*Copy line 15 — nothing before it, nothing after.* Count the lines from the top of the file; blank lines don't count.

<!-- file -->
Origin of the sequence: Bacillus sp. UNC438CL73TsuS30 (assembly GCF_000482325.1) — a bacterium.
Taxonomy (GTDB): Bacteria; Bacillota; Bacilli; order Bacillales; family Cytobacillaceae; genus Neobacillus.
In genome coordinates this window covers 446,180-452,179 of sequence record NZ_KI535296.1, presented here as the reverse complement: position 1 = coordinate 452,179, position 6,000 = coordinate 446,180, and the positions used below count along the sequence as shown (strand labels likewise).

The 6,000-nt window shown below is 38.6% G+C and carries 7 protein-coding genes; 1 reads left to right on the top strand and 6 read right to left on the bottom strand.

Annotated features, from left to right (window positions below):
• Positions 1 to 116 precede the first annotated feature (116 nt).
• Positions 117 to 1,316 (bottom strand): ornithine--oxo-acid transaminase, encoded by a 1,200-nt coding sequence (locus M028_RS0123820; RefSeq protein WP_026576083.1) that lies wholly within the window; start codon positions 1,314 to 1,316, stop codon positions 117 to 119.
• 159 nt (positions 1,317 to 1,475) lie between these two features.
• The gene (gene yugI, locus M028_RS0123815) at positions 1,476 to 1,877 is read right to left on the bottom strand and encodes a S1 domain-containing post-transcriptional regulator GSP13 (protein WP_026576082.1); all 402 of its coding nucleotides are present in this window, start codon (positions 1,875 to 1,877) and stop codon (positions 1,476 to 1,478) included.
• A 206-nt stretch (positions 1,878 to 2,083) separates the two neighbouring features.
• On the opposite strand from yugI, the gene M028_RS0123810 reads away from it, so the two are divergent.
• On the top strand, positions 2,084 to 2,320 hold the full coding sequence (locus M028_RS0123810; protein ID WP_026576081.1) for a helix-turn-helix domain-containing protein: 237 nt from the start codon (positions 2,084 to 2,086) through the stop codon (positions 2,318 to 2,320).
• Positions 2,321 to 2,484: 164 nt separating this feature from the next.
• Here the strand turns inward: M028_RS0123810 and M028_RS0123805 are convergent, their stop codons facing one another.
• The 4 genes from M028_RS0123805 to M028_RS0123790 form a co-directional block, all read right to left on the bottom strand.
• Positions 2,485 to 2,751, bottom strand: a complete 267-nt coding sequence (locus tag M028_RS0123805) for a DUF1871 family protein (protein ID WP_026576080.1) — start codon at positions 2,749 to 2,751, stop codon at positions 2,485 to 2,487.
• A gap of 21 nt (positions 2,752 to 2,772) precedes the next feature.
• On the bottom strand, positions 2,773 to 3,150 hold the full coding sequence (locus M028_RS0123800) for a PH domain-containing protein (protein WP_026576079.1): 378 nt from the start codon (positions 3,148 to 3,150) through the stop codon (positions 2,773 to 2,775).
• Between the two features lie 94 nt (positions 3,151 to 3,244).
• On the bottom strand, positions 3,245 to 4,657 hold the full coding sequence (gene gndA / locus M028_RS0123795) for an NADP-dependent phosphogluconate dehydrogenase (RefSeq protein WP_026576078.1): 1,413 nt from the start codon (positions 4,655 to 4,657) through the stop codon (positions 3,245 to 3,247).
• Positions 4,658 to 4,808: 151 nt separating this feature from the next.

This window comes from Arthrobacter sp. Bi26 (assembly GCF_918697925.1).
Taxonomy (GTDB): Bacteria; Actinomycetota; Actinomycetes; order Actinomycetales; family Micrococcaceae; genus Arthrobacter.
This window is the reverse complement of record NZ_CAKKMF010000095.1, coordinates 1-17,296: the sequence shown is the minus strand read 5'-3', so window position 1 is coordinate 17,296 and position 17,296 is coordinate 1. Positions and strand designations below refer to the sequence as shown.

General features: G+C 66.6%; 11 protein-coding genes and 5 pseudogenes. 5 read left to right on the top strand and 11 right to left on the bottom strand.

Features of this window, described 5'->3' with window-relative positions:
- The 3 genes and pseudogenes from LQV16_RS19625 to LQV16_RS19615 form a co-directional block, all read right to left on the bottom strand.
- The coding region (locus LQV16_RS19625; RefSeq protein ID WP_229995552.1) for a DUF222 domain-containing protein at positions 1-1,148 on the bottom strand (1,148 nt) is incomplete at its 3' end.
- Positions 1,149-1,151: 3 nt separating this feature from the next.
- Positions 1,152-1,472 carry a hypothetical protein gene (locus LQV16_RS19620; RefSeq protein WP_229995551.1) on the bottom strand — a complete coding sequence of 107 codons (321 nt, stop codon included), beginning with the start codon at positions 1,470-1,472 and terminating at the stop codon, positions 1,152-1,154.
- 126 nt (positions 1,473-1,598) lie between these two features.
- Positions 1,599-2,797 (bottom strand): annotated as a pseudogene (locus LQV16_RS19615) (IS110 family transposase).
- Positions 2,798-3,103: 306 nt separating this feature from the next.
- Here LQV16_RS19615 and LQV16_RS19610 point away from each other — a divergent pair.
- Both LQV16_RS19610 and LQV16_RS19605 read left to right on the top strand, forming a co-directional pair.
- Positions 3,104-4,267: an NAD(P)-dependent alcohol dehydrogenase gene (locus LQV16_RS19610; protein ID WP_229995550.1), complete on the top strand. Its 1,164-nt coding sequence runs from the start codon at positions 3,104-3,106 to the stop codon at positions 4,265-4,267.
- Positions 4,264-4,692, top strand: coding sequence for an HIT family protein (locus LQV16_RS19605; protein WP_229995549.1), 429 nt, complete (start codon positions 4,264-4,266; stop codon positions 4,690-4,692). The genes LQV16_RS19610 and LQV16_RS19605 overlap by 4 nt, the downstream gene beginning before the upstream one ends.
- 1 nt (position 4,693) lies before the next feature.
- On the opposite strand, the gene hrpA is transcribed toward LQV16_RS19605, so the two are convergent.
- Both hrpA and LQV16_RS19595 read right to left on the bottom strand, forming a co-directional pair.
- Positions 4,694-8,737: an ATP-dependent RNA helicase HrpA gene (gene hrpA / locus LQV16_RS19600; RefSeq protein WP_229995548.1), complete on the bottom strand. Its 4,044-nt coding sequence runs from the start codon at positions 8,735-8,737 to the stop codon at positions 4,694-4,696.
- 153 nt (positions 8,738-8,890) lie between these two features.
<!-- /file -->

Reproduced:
• The 4 genes from M028_RS0123805 to M028_RS0123790 form a co-directional block, all read right to left on the bottom strand.